Shigeto – The New Monday – Review


By Jack

Far removed from the Monday blues that are its namesake, Michigan based writer/producer Zach ‘Shigeto’ Saginaw has crafted a wonderfully sharp, thoughtful collection of slow-jams on latest LP The New Monday.

‘Detroit Part II’ opens the album with a meditative beat and squiggly descending bass. It showcases Saginaw’s technical nous, compiling brittle digital textures whilst recreating the warmth of analogue and tape. The production of The New Monday has a luxurious, variegated quality and is the best sounding album since Thundercat’s Drunk.

Tonally Monday is at home with Bonobo’s Black Sands and DJ Shadow’s The Less You Know The Better. Shigeto has an omnivorous appetite, incorporating jazz, funk and elements of rap into his compositions. Whilst not all of these adventures are successful, when it works, Shigeto is able to evoke something unique.

‘Ice Breaker’ and ‘In Case Your Forgot’ are wonderfully slick cocktail lounge IDM. On the rap numbers ‘Barry White’ and ‘Don’t Trip’ Shigeto leans towards a more volatile and propulsive tone. These are less convincing and, to some extent, raise a fundamental question of The New Monday: is this a soundtrack for the VIP lounge or the dancefloor?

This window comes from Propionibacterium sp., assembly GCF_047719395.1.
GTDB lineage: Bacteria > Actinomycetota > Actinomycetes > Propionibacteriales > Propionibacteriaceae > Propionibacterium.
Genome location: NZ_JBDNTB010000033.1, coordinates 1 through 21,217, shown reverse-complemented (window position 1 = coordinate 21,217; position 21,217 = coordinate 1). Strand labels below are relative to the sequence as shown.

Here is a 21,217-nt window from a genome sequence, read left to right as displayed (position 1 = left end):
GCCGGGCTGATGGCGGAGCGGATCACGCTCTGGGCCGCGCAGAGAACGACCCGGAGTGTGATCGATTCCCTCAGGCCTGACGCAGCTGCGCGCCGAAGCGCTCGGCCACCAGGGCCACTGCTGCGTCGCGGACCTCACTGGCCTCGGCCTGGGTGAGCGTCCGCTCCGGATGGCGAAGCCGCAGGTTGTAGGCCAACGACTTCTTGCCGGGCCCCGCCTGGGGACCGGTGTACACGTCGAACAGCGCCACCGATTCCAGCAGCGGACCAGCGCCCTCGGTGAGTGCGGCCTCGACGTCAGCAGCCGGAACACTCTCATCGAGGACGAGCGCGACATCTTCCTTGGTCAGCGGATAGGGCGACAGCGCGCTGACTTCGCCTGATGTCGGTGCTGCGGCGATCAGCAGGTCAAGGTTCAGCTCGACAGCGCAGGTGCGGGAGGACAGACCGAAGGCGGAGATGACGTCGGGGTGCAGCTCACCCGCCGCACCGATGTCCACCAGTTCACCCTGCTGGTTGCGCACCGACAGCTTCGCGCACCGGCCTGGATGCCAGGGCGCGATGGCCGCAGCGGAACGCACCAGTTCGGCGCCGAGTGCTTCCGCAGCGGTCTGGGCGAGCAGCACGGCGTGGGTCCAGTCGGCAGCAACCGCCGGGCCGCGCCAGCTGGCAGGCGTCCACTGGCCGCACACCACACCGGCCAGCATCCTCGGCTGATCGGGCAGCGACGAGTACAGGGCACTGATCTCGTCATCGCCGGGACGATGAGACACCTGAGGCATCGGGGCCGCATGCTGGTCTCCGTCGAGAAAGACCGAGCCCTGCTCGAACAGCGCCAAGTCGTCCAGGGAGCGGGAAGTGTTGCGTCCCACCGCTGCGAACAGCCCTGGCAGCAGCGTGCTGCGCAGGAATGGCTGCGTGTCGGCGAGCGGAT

Regardless of this divergence in tone, it is hard not to be pleased by this album. A challenging listen, but not too challenging, Shigeto finds a nice balance between the groove of Air’s ‘La Femme D’Argent’ and the latter-day business of Flying Lotus.

Inspiration for The New Monday was derived from Zach’s experiences in Detroit. It isn’t the romantic treatment given the Midwest in John Denver’s ‘Country Roads’ or Manhattan in ‘New York State of Mind’, but it is an affectionate tribute nonetheless.

The New Monday has a carefully upbeat tone that suggests a guarded optimism, emulated in the lyric “[Detroit] can have it if she wants“.

By the time the album closes on the sound of emulated sax on ‘When We Low’, Shigeto has done right by himself and his muse, and established The New Monday as the high water mark for urbane sophisticate electronica.

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